RAE wrote:Wow!! That looks great; How long did it take for you to be put into the cast?
It took about four hours for three people to prep and encase me in about 90 rolls of fiberglass. This FBC was done by the team at Serious Bondage in SF. Filador50 has put me in several FBCs and working alone, it takes him about 7 hours to fully seal me in.
RAE wrote:And how long did you stay in the cast?
They finished up around 4:00 PM and started cutting me out the next day around 6:00 PM, so about 26 hours plus 4 hours putting me in and another 2 hours to cut me out. If I hadn't had to catch a flight home the next morning, I could have gone another couple days. I've spent up to 3 days in a Filador50 applied FBC.
RAE wrote:Was it comfortable to be in, even though you could not move.
It was an extremely comfortable FBC! Very tight and exceptionally rigid. For most of the 26 hours, they had me suspended and rotatinng slowly from a ceiling jig. With my eyes sealed up, I had no sensation of motion. Very strange yet very comfortable. As noted by Zoro_1969, body and joint position is critical to a successful multiday encasement.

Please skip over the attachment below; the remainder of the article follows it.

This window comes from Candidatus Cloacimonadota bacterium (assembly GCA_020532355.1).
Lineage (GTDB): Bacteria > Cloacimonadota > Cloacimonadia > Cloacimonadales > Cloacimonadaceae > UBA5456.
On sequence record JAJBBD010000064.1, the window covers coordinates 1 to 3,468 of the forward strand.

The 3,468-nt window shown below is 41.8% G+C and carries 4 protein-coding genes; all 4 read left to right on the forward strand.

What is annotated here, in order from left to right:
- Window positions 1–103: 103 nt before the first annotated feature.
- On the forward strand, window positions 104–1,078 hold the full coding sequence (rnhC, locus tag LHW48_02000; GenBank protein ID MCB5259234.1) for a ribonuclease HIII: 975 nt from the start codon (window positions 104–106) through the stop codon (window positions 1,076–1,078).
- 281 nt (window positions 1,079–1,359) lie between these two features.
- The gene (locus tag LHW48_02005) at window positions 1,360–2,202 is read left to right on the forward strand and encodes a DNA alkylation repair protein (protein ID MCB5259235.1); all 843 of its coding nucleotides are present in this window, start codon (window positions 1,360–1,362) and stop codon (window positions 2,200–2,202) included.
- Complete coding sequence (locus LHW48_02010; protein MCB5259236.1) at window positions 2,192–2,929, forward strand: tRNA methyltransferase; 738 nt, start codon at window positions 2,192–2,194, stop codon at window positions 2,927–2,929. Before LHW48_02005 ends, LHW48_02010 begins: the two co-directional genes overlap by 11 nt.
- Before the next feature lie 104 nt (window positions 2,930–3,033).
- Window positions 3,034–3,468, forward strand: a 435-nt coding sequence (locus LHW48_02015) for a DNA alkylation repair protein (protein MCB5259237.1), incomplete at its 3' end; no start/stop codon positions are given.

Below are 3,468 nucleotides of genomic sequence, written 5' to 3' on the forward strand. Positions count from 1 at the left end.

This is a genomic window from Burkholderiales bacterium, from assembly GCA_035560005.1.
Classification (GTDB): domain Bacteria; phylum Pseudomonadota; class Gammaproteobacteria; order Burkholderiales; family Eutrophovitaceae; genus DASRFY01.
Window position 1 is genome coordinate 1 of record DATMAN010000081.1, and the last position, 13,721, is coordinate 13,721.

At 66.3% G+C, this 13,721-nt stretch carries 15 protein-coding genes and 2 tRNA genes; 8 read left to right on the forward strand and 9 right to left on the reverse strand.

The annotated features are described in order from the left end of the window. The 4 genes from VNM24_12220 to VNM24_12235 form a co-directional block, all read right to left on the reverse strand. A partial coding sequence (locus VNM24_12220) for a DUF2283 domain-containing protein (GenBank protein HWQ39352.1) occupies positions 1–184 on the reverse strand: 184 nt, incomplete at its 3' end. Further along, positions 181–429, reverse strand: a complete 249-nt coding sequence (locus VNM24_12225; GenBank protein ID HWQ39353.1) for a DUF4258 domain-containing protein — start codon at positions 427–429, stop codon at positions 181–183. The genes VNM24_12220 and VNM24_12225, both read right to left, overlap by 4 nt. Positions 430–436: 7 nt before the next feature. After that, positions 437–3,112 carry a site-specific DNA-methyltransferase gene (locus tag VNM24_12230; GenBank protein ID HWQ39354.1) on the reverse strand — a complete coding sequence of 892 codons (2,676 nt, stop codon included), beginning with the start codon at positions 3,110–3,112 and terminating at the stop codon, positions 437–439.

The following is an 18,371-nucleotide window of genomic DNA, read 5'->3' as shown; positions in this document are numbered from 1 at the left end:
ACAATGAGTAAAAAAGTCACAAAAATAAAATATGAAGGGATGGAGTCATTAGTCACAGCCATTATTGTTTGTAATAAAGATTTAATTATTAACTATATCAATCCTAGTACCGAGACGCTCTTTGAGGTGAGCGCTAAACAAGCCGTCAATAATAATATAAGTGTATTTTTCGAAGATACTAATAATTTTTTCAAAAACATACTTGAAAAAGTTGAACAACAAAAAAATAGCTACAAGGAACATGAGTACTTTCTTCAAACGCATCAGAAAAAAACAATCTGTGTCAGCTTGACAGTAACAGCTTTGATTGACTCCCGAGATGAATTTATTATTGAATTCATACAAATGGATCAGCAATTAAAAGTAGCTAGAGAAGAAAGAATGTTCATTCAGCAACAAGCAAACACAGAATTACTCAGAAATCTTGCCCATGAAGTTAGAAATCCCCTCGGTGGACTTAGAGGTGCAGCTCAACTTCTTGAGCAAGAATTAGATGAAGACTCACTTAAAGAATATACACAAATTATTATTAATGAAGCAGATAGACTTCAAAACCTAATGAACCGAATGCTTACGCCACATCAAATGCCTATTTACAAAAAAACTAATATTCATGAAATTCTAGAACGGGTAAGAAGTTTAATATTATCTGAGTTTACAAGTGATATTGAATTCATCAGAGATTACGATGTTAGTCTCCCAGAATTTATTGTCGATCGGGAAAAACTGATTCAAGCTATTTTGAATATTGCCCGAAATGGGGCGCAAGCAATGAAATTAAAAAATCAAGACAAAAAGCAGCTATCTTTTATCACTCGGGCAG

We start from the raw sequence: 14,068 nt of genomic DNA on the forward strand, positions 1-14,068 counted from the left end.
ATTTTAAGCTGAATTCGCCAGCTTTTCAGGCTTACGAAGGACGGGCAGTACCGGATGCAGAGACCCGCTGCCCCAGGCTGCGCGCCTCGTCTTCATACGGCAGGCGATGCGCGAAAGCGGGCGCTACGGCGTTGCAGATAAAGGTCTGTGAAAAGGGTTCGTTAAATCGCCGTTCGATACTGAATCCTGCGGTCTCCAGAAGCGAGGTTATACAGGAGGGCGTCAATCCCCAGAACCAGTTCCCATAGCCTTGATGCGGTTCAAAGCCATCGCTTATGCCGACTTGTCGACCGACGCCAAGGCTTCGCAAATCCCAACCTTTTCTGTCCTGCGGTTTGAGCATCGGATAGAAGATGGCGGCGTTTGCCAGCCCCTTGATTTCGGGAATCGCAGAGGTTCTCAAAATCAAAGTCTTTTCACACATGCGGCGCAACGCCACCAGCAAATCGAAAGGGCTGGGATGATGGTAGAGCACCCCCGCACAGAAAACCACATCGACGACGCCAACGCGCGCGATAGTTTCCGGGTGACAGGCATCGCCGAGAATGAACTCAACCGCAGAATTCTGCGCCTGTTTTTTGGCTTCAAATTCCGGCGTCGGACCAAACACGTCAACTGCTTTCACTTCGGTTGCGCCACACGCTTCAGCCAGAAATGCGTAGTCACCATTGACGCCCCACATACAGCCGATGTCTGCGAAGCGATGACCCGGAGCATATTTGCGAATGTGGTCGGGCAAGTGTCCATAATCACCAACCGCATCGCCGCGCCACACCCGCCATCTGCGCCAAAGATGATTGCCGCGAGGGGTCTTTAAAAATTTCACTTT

Also, it's an exceptional amount of work for the caretaker to constantly monitor you to be sure you're both physically and mentally OK. Your mind plays some pretty strange games when you are totally incapacitated with absolutely no way to get out. You can just barely feel a tapping or scratching on the outside of the fiberglass shell you're sealed in to from your caretake to let you know somebody's stll there. With your ears plugged, sealed, taped and fiberglassed over, you almost can't hear anything either, further adding to the total isolation. I've also taught myself how to self install a Foley catheter which removes yet another normal sensation. With several days on a liquid diet preceeding the encasement and only given liquids while I'm inside the FBC, your bowels are empty and you only pass fluids with the Foley giving you no sensation of bladder movement.
The one demon I've struggled with is the loss of vision. Filador50 has had to open up the area sealing my eyes a couple times to avoid a total panic attack. As noted above, getting out of this fiberglass prison is no quick ordeal, several hours at the very least so avoiding a total panic attacks is one of your care taker's biggest task.
A lot of you have asked how to get this experience. Filador50 said it best in that you have to find a like-minded individual you can literally place the well-being of your existance in and be willing to recipricate the FBC experience to your care taker. Many things could go wrong and the end result would be your death...